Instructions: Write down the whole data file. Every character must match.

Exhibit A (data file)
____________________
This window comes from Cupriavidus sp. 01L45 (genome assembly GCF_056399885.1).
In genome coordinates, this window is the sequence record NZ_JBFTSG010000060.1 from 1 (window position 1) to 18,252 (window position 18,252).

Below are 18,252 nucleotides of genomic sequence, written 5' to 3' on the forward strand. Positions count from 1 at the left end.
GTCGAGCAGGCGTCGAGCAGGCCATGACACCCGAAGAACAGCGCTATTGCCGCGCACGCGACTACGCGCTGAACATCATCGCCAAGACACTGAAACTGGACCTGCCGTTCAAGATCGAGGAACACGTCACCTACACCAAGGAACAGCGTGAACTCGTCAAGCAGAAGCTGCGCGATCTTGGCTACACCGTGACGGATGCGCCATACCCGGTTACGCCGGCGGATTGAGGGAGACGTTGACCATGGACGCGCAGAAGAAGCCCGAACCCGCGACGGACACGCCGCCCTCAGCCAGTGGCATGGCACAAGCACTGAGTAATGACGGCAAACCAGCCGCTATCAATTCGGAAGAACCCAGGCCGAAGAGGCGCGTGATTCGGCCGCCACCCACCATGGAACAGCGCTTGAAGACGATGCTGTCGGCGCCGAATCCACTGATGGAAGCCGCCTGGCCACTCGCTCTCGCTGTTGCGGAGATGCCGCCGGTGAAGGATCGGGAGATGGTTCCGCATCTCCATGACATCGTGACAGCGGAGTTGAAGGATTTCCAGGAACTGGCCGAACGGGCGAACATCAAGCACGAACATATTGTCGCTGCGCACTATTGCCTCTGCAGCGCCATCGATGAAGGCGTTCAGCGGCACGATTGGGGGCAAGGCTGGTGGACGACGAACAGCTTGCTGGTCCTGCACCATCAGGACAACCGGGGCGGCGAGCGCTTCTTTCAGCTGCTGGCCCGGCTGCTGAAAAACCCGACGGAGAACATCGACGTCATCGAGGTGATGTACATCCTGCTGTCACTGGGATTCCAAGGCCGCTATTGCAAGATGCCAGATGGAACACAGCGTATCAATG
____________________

This window comes from Cupriavidus sp. 01L45 (genome assembly GCF_056399885.1).
In genome coordinates, this window is the sequence record NZ_JBFTSG010000060.1 from 1 (window position 1) to 18,252 (window position 18,252).

Below are 18,252 nucleotides of genomic sequence, written 5' to 3' on the forward strand. Positions count from 1 at the left end.
GTCGAGCAGGCGTCGAGCAGGCCATGACACCCGAAGAACAGCGCTATTGCCGCGCACGCGACTACGCGCTGAACATCATCGCCAAGACACTGAAACTGGACCTGCCGTTCAAGATCGAGGAACACGTCACCTACACCAAGGAACAGCGTGAACTCGTCAAGCAGAAGCTGCGCGATCTTGGCTACACCGTGACGGATGCGCCATACCCGGTTACGCCGGCGGATTGAGGGAGACGTTGACCATGGACGCGCAGAAGAAGCCCGAACCCGCGACGGACACGCCGCCCTCAGCCAGTGGCATGGCACAAGCACTGAGTAATGACGGCAAACCAGCCGCTATCAATTCGGAAGAACCCAGGCCGAAGAGGCGCGTGATTCGGCCGCCACCCACCATGGAACAGCGCTTGAAGACGATGCTGTCGGCGCCGAATCCACTGATGGAAGCCGCCTGGCCACTCGCTCTCGCTGTTGCGGAGATGCCGCCGGTGAAGGATCGGGAGATGGTTCCGCATCTCCATGACATCGTGACAGCGGAGTTGAAGGATTTCCAGGAACTGGCCGAACGGGCGAACATCAAGCACGAACATATTGTCGCTGCGCACTATTGCCTCTGCAGCGCCATCGATGAAGGCGTTCAGCGGCACGATTGGGGGCAAGGCTGGTGGACGACGAACAGCTTGCTGGTCCTGCACCATCAGGACAACCGGGGCGGCGAGCGCTTCTTTCAGCTGCTGGCCCGGCTGCTGAAAAACCCGACGGAGAACATCGACGTCATCGAGGTGATGTACATCCTGCTGTCACTGGGATTCCAAGGCCGCTATTGCAAGATGCCAGATGGAACACAGCGTATCAATG